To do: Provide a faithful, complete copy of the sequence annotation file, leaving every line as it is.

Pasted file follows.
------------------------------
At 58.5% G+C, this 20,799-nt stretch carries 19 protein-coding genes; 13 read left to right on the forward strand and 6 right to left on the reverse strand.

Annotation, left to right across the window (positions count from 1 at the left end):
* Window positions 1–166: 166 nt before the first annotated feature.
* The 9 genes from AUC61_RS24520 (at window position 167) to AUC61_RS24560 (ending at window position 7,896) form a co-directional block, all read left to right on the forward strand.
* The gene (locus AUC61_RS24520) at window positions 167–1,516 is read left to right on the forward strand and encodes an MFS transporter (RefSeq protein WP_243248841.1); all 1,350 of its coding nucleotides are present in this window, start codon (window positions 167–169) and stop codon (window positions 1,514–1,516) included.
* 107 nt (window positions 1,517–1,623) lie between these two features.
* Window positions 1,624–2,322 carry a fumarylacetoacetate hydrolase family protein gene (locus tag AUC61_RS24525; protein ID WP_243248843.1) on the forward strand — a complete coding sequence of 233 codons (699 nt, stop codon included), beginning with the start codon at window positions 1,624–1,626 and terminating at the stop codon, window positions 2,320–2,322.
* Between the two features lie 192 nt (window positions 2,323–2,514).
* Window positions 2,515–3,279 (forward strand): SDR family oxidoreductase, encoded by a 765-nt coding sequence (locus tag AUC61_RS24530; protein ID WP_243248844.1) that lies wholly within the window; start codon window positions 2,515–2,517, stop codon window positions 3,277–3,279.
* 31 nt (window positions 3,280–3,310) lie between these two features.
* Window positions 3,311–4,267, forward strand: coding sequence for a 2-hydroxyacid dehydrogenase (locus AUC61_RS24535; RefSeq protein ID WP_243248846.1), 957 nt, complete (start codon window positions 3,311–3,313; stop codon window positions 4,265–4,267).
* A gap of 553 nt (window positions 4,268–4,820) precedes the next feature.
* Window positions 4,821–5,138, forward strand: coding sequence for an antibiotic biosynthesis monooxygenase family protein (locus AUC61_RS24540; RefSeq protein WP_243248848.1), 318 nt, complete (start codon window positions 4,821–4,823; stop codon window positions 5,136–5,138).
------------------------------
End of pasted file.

At 58.5% G+C, this 20,799-nt stretch carries 19 protein-coding genes; 13 read left to right on the forward strand and 6 right to left on the reverse strand.

Annotation, left to right across the window (positions count from 1 at the left end):
* Window positions 1–166: 166 nt before the first annotated feature.
* The 9 genes from AUC61_RS24520 (at window position 167) to AUC61_RS24560 (ending at window position 7,896) form a co-directional block, all read left to right on the forward strand.
* The gene (locus AUC61_RS24520) at window positions 167–1,516 is read left to right on the forward strand and encodes an MFS transporter (RefSeq protein WP_243248841.1); all 1,350 of its coding nucleotides are present in this window, start codon (window positions 167–169) and stop codon (window positions 1,514–1,516) included.
* 107 nt (window positions 1,517–1,623) lie between these two features.
* Window positions 1,624–2,322 carry a fumarylacetoacetate hydrolase family protein gene (locus tag AUC61_RS24525; protein ID WP_243248843.1) on the forward strand — a complete coding sequence of 233 codons (699 nt, stop codon included), beginning with the start codon at window positions 1,624–1,626 and terminating at the stop codon, window positions 2,320–2,322.
* Between the two features lie 192 nt (window positions 2,323–2,514).
* Window positions 2,515–3,279 (forward strand): SDR family oxidoreductase, encoded by a 765-nt coding sequence (locus tag AUC61_RS24530; protein ID WP_243248844.1) that lies wholly within the window; start codon window positions 2,515–2,517, stop codon window positions 3,277–3,279.
* 31 nt (window positions 3,280–3,310) lie between these two features.
* Window positions 3,311–4,267, forward strand: coding sequence for a 2-hydroxyacid dehydrogenase (locus AUC61_RS24535; RefSeq protein ID WP_243248846.1), 957 nt, complete (start codon window positions 3,311–3,313; stop codon window positions 4,265–4,267).
* A gap of 553 nt (window positions 4,268–4,820) precedes the next feature.
* Window positions 4,821–5,138, forward strand: coding sequence for an antibiotic biosynthesis monooxygenase family protein (locus AUC61_RS24540; RefSeq protein WP_243248848.1), 318 nt, complete (start codon window positions 4,821–4,823; stop codon window positions 5,136–5,138).